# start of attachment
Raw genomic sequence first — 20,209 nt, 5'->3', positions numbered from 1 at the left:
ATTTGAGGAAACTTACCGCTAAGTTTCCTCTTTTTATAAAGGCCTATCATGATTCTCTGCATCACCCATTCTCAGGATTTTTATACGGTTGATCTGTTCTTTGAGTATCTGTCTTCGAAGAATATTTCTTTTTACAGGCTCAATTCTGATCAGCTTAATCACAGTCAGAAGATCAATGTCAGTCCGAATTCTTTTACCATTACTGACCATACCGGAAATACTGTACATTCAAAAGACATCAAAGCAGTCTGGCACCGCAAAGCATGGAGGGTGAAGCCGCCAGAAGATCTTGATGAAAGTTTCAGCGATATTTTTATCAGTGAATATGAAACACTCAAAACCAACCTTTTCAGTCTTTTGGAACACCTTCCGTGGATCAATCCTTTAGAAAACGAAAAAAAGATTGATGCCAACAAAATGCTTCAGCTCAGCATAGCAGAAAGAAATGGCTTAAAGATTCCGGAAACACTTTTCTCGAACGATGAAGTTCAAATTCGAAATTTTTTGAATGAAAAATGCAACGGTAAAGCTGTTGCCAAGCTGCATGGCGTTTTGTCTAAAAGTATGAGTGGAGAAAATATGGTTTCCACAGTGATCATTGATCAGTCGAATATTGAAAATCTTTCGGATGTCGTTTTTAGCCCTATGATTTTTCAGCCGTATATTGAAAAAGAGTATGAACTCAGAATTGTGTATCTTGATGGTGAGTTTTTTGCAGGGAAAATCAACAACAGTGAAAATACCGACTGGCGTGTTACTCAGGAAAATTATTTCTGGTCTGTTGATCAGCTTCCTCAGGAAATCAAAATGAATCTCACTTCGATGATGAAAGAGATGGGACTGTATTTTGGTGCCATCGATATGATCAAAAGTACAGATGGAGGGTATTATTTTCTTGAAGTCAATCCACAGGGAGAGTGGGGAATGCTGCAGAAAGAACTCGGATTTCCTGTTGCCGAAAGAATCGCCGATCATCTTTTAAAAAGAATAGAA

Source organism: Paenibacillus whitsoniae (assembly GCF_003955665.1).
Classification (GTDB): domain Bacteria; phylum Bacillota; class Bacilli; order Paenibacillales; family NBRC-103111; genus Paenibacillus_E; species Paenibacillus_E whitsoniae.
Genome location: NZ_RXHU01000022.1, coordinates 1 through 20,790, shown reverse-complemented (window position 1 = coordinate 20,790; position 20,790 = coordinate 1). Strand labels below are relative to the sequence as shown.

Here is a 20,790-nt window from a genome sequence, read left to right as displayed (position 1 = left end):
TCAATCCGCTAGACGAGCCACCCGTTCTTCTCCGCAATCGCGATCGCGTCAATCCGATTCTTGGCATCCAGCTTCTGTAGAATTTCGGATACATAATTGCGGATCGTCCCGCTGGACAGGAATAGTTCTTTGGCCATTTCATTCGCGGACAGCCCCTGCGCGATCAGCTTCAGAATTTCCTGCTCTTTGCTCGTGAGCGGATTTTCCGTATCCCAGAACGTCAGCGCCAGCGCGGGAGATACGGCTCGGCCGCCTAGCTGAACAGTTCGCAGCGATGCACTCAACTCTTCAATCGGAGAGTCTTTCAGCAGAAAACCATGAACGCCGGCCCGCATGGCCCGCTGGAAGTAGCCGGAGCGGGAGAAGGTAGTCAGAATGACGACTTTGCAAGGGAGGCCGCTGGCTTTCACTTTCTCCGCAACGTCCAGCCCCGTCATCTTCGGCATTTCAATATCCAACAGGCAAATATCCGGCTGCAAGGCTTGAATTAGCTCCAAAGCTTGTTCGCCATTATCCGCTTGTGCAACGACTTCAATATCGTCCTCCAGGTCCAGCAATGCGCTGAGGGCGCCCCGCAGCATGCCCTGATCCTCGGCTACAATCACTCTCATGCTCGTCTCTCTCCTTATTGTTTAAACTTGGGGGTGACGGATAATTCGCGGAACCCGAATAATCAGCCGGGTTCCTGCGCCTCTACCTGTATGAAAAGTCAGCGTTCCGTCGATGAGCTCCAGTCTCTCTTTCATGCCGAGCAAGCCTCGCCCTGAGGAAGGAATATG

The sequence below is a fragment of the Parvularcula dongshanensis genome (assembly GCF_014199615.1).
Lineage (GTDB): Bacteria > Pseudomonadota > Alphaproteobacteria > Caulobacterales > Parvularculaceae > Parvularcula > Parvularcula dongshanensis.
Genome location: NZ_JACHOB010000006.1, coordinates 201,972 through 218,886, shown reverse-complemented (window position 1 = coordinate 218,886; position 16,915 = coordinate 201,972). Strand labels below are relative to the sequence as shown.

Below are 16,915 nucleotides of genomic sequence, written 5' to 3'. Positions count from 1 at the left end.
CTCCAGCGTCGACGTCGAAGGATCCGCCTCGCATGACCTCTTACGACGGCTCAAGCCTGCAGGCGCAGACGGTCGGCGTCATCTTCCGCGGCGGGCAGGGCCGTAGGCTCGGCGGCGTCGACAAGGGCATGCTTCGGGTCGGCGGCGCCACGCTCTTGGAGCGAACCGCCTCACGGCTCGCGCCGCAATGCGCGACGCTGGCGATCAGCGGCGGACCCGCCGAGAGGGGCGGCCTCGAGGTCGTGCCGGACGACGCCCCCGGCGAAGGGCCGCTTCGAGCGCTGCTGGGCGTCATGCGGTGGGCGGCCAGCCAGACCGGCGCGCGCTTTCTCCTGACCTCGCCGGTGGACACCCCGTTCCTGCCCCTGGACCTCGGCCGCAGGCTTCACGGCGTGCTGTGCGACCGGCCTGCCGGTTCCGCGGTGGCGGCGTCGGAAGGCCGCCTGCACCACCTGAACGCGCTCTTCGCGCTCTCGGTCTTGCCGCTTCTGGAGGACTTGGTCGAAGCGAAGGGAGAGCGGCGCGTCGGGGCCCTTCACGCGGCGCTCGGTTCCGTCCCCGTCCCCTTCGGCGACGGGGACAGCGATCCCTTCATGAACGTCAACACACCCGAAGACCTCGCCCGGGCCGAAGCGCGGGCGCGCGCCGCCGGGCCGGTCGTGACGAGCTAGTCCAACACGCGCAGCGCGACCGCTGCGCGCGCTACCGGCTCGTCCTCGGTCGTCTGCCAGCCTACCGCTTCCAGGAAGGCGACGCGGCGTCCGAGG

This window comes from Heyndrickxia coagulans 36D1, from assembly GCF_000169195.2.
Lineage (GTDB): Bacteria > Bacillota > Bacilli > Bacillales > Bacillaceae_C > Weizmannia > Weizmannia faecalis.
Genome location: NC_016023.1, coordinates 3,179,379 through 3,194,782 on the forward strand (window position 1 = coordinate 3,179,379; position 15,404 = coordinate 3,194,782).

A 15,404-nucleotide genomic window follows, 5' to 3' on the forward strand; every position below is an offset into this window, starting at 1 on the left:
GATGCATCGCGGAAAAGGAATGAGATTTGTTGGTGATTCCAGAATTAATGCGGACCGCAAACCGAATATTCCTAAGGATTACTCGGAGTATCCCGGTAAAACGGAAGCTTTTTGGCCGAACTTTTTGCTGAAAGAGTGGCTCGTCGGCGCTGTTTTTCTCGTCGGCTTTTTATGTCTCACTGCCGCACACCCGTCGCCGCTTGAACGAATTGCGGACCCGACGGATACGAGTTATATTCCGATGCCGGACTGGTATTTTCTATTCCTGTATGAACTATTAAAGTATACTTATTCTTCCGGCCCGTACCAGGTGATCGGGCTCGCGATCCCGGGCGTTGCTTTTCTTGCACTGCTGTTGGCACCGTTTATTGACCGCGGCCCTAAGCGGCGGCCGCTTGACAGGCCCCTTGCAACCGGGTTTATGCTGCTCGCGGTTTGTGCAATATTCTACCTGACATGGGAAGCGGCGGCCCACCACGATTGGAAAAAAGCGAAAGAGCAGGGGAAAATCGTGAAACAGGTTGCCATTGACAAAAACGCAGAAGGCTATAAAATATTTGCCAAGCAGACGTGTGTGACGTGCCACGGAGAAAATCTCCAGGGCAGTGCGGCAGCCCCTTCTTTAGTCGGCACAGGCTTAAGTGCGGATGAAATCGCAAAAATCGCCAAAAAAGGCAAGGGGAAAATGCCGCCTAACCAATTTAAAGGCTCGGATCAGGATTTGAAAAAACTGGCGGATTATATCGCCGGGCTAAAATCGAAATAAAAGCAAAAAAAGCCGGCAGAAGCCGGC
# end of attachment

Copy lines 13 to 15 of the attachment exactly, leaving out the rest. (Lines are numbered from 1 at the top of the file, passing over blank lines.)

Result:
This window comes from Heyndrickxia coagulans 36D1, from assembly GCF_000169195.2.
Lineage (GTDB): Bacteria > Bacillota > Bacilli > Bacillales > Bacillaceae_C > Weizmannia > Weizmannia faecalis.
Genome location: NC_016023.1, coordinates 3,179,379 through 3,194,782 on the forward strand (window position 1 = coordinate 3,179,379; position 15,404 = coordinate 3,194,782).